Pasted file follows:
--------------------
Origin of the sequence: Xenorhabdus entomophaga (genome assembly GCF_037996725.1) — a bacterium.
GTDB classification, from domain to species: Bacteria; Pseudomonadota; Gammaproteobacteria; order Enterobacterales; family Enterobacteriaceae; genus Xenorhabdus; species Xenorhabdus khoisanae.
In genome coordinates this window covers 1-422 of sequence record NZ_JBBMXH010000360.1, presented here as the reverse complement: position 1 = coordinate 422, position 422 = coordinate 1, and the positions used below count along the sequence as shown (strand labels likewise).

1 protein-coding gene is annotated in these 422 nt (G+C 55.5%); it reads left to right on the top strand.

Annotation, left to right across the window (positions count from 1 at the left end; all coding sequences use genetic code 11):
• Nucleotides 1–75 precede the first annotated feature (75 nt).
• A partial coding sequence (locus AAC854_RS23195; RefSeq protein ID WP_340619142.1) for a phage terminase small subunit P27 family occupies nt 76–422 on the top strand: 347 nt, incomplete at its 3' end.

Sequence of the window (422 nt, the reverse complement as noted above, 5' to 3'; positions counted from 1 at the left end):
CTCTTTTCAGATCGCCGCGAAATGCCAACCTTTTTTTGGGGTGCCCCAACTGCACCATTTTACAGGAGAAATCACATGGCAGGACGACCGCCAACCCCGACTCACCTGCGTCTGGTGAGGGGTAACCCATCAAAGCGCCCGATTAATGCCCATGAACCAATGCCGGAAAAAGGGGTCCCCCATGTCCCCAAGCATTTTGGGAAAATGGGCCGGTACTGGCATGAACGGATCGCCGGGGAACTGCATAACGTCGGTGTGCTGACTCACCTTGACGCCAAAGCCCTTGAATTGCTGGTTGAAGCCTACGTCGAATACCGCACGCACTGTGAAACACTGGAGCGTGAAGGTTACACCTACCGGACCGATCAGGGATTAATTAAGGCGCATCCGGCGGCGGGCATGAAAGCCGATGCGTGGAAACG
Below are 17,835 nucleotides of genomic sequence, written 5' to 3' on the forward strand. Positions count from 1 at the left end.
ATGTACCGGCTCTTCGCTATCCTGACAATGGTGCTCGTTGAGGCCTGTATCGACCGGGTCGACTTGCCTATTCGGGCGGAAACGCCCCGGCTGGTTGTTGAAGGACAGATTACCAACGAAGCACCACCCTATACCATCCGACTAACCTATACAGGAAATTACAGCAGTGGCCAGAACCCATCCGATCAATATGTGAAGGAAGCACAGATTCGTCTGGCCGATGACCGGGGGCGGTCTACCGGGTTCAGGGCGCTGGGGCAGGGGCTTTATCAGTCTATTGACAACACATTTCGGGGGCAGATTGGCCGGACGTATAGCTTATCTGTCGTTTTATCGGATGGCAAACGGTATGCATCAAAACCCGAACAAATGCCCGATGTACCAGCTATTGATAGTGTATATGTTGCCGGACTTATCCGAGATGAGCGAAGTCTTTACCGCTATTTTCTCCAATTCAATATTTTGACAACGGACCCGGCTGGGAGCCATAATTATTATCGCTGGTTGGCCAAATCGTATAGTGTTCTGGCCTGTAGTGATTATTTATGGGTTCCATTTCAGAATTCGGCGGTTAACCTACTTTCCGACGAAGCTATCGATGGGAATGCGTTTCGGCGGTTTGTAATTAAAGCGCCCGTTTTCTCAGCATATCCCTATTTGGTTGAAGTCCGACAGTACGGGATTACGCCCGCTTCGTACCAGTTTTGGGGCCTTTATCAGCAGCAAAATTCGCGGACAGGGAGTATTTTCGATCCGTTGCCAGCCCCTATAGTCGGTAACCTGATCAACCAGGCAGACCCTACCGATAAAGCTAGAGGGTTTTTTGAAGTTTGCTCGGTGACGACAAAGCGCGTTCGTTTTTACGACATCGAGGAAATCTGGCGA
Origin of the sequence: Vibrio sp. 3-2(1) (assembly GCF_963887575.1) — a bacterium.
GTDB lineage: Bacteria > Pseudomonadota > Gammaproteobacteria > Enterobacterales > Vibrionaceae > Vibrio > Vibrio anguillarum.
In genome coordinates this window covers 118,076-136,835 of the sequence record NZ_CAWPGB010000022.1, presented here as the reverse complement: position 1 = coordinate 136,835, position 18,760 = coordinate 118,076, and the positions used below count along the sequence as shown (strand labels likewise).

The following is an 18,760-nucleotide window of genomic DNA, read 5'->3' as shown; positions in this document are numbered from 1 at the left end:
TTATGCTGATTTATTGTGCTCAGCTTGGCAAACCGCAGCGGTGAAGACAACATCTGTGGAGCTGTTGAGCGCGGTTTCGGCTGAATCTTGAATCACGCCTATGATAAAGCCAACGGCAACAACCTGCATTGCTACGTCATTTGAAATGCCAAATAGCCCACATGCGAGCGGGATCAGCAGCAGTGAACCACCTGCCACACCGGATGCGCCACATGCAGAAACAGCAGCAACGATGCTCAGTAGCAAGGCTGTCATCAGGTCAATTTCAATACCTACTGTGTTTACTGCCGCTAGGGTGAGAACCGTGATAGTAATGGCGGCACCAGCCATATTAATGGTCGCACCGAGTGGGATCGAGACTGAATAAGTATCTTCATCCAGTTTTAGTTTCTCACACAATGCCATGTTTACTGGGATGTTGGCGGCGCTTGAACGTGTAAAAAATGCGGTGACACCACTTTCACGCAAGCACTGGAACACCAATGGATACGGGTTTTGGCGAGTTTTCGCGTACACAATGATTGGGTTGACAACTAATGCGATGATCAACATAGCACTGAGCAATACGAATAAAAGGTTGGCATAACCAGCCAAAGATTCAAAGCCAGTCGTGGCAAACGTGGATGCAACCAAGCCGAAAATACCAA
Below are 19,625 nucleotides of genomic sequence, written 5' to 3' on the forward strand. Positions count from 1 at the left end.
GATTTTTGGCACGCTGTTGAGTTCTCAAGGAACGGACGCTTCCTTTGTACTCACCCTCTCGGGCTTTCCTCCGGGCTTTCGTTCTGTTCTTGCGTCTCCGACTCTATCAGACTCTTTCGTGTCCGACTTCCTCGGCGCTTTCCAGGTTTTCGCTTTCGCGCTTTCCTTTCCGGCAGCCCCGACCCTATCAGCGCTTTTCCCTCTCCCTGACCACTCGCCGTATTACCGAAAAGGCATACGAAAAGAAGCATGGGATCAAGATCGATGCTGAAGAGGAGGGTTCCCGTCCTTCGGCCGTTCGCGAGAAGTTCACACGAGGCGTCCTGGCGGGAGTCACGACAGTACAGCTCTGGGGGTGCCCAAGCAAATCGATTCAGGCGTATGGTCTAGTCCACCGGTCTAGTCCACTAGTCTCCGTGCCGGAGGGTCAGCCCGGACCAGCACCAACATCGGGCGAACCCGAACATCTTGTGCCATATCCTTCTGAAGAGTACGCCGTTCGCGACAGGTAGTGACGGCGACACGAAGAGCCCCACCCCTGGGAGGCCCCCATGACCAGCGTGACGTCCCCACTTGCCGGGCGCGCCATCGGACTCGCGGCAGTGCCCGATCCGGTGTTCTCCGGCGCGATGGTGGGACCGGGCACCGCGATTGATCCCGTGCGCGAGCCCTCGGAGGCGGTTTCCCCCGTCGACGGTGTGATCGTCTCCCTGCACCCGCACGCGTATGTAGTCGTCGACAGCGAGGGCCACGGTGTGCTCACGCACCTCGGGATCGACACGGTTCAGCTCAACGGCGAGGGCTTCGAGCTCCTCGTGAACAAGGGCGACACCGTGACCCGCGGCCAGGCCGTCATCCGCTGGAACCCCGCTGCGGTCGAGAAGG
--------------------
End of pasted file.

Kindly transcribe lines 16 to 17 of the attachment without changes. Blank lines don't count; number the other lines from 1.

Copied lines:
TTATGCTGATTTATTGTGCTCAGCTTGGCAAACCGCAGCGGTGAAGACAACATCTGTGGAGCTGTTGAGCGCGGTTTCGGCTGAATCTTGAATCACGCCTATGATAAAGCCAACGGCAACAACCTGCATTGCTACGTCATTTGAAATGCCAAATAGCCCACATGCGAGCGGGATCAGCAGCAGTGAACCACCTGCCACACCGGATGCGCCACATGCAGAAACAGCAGCAACGATGCTCAGTAGCAAGGCTGTCATCAGGTCAATTTCAATACCTACTGTGTTTACTGCCGCTAGGGTGAGAACCGTGATAGTAATGGCGGCACCAGCCATATTAATGGTCGCACCGAGTGGGATCGAGACTGAATAAGTATCTTCATCCAGTTTTAGTTTCTCACACAATGCCATGTTTACTGGGATGTTGGCGGCGCTTGAACGTGTAAAAAATGCGGTGACACCACTTTCACGCAAGCACTGGAACACCAATGGATACGGGTTTTGGCGAGTTTTCGCGTACACAATGATTGGGTTGACAACTAATGCGATGATCAACATAGCACTGAGCAATACGAATAAAAGGTTGGCATAACCAGCCAAAGATTCAAAGCCAGTCGTGGCAAACGTGGATGCAACCAAGCCGAAAATACCAA
Below are 19,625 nucleotides of genomic sequence, written 5' to 3' on the forward strand. Positions count from 1 at the left end.